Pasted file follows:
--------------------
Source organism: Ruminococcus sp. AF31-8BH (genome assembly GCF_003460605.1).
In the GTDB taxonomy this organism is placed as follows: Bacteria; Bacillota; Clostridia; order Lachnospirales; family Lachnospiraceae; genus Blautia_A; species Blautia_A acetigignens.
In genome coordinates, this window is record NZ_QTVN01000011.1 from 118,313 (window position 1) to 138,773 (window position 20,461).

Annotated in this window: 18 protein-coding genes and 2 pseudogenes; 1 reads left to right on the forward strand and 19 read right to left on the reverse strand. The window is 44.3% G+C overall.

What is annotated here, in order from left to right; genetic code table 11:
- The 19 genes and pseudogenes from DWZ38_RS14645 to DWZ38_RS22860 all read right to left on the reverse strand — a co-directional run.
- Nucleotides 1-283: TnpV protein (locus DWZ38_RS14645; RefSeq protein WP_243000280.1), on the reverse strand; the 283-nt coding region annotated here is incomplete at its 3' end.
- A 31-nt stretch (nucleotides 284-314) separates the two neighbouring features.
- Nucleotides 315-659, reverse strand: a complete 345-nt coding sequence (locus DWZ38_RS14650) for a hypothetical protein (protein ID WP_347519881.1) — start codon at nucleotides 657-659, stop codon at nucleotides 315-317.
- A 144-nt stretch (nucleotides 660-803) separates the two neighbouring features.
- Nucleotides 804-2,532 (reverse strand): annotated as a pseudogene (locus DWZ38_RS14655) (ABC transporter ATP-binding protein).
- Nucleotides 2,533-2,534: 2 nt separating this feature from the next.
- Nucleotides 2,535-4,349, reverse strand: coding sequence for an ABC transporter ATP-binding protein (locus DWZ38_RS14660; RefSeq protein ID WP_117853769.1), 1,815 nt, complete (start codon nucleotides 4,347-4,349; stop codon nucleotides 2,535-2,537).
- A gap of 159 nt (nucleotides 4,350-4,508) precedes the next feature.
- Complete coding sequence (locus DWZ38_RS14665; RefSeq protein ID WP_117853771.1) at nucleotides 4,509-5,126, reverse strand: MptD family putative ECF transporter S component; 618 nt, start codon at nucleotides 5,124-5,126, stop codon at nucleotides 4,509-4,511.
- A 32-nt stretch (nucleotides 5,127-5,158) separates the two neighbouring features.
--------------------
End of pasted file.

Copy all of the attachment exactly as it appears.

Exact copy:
Source organism: Ruminococcus sp. AF31-8BH (genome assembly GCF_003460605.1).
In the GTDB taxonomy this organism is placed as follows: Bacteria; Bacillota; Clostridia; order Lachnospirales; family Lachnospiraceae; genus Blautia_A; species Blautia_A acetigignens.
In genome coordinates, this window is record NZ_QTVN01000011.1 from 118,313 (window position 1) to 138,773 (window position 20,461).

Annotated in this window: 18 protein-coding genes and 2 pseudogenes; 1 reads left to right on the forward strand and 19 read right to left on the reverse strand. The window is 44.3% G+C overall.

What is annotated here, in order from left to right; genetic code table 11:
- The 19 genes and pseudogenes from DWZ38_RS14645 to DWZ38_RS22860 all read right to left on the reverse strand — a co-directional run.
- Nucleotides 1-283: TnpV protein (locus DWZ38_RS14645; RefSeq protein WP_243000280.1), on the reverse strand; the 283-nt coding region annotated here is incomplete at its 3' end.
- A 31-nt stretch (nucleotides 284-314) separates the two neighbouring features.
- Nucleotides 315-659, reverse strand: a complete 345-nt coding sequence (locus DWZ38_RS14650) for a hypothetical protein (protein ID WP_347519881.1) — start codon at nucleotides 657-659, stop codon at nucleotides 315-317.
- A 144-nt stretch (nucleotides 660-803) separates the two neighbouring features.
- Nucleotides 804-2,532 (reverse strand): annotated as a pseudogene (locus DWZ38_RS14655) (ABC transporter ATP-binding protein).
- Nucleotides 2,533-2,534: 2 nt separating this feature from the next.
- Nucleotides 2,535-4,349, reverse strand: coding sequence for an ABC transporter ATP-binding protein (locus DWZ38_RS14660; RefSeq protein ID WP_117853769.1), 1,815 nt, complete (start codon nucleotides 4,347-4,349; stop codon nucleotides 2,535-2,537).
- A gap of 159 nt (nucleotides 4,350-4,508) precedes the next feature.
- Complete coding sequence (locus DWZ38_RS14665; RefSeq protein ID WP_117853771.1) at nucleotides 4,509-5,126, reverse strand: MptD family putative ECF transporter S component; 618 nt, start codon at nucleotides 5,124-5,126, stop codon at nucleotides 4,509-4,511.
- A 32-nt stretch (nucleotides 5,127-5,158) separates the two neighbouring features.